Diplomacy dates far back to the very beginnings of our humanity. The concept of embassies can be traced back to the Middle Ages and Early Renaissance period. Our embassies represent a permanent presence in countries all over the world. More than the diplomats and officials who preside in them, their architecture, location, and size say a lot about our intentions and our heritage. Canada’s embassies all over the world are very distinct. They typically incorporate local culture into their setting, but also displays the Canadian mosaic.
Below are examples of Canadian embassies in some of the NATO countries:
The Canadian Embassy in Washington, D.C. – USA
After substantial growth of operations, the Canadian embassy in Washington, D.C had to expand to a new venue. This resulted in the construction of the new embassy in 1989 on 501 Pennsylvania Avenue, the closest embassy to the U.S Capitol Building whose modernist design was crafted by Arthur Erickson of British Columbia. A notable feature of the embassy is the ‘Rotunda of the Provinces’ (pictured below). The twelve pillars represent the provinces and territories of Canada.
Canada House, The Canadian High Commission – London, England
Sitting directly on the west side of Trafalgar Square, Canada House is an icon in the British diplomatic community. Robert Smirke, who was also responsible for designing the British Museum, designed Canada House in the Greek revivalist style. This building was formerly the home of the Royal College of Physicians. Recently, Canada has announced that it is selling its Macdonald House property elsewhere in London in order to consolidate resources in Canada House.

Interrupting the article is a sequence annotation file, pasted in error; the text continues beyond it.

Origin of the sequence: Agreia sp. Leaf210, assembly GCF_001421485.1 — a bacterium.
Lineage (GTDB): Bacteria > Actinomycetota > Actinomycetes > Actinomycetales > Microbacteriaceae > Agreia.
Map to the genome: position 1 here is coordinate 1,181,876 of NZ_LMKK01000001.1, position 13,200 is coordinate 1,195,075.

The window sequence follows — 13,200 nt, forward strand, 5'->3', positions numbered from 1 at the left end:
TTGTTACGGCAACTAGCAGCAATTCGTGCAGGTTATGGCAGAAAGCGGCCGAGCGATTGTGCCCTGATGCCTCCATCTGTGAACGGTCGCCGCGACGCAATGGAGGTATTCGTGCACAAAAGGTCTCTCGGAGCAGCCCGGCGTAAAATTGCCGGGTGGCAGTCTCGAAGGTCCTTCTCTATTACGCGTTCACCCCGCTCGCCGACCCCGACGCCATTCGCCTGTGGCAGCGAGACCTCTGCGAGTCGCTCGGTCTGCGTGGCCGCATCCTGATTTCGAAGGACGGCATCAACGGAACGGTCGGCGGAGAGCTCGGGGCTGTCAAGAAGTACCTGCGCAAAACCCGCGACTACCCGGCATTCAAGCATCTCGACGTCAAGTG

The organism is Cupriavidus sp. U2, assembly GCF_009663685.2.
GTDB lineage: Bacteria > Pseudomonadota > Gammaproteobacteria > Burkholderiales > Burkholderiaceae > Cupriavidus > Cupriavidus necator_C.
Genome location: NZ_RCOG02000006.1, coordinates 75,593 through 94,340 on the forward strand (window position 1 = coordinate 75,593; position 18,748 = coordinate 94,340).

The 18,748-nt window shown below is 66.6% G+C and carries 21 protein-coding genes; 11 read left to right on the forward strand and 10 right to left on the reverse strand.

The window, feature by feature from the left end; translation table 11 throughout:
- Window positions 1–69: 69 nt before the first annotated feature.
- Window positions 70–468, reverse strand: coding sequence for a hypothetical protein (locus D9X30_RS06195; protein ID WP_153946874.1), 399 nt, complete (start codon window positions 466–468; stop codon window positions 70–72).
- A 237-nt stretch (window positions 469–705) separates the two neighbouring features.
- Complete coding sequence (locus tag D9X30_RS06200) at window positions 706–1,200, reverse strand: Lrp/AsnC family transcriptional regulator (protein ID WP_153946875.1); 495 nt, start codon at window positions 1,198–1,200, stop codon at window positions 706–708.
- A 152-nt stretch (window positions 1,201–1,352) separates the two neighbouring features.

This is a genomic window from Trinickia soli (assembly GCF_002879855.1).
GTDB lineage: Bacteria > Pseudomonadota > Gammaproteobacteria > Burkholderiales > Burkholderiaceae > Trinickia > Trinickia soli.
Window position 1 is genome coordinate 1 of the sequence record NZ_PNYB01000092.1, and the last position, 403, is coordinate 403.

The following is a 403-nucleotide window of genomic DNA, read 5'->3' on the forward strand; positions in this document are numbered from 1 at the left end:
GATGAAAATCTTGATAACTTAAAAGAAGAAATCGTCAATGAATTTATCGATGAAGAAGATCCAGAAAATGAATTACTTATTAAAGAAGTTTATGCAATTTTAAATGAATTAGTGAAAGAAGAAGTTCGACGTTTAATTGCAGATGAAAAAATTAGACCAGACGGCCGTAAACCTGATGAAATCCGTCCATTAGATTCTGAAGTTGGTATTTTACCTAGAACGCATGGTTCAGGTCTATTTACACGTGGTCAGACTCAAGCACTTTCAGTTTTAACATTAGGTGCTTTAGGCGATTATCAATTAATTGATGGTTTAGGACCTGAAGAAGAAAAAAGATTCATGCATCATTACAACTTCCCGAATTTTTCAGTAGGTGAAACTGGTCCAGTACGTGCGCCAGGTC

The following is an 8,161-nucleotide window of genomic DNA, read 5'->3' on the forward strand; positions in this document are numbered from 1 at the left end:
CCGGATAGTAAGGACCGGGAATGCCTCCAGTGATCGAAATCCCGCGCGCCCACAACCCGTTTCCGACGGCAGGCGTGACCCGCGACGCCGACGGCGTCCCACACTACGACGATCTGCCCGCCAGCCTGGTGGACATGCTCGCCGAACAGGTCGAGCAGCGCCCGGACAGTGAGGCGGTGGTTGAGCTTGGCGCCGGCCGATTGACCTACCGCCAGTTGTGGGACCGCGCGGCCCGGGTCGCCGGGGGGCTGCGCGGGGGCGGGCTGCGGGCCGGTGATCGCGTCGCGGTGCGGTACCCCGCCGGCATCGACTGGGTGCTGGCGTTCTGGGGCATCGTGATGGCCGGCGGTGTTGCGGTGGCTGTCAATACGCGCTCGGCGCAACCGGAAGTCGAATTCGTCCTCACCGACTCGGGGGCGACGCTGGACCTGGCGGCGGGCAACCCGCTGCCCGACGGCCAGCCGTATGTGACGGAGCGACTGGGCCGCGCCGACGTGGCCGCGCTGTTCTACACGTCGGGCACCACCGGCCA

Canadian Embassy Paris, France
The first foreign mission of Canada, the Canadian Embassy in Paris, is located in the 8th arrondissement of Paris. The embassy is near the Arc de Triomphe and the River Seine.
Kanada Haus in Berlin, Germany
Canada House in Berlin was officially opened in 2005. The location, Leipziger Platz 17 was destroyed during the Second World War; this gave an opportunity for the building of the Embassy. While it maintains the façade of a traditional office building, its construction contains some truly Canadian elements. Its exterior is made from Manitoba limestone, granite from Quebec and marble from Ontario. It also has a unique water feature on the roof to represent a river.
Embassy of Canada in Zagreb, Croatia
Built in 1887, the Canadian Embassy in Croatia has been rented since the 1990’s. This embassy also represents Canadian foreign relations with Kosovo.
This is only representative of a few of the many Canadian embassies. These buildings are more than mere bricks and mortar; they represent our foreign missions and the Canadian people. They are beacons for all Canadians wherever they may be in the world.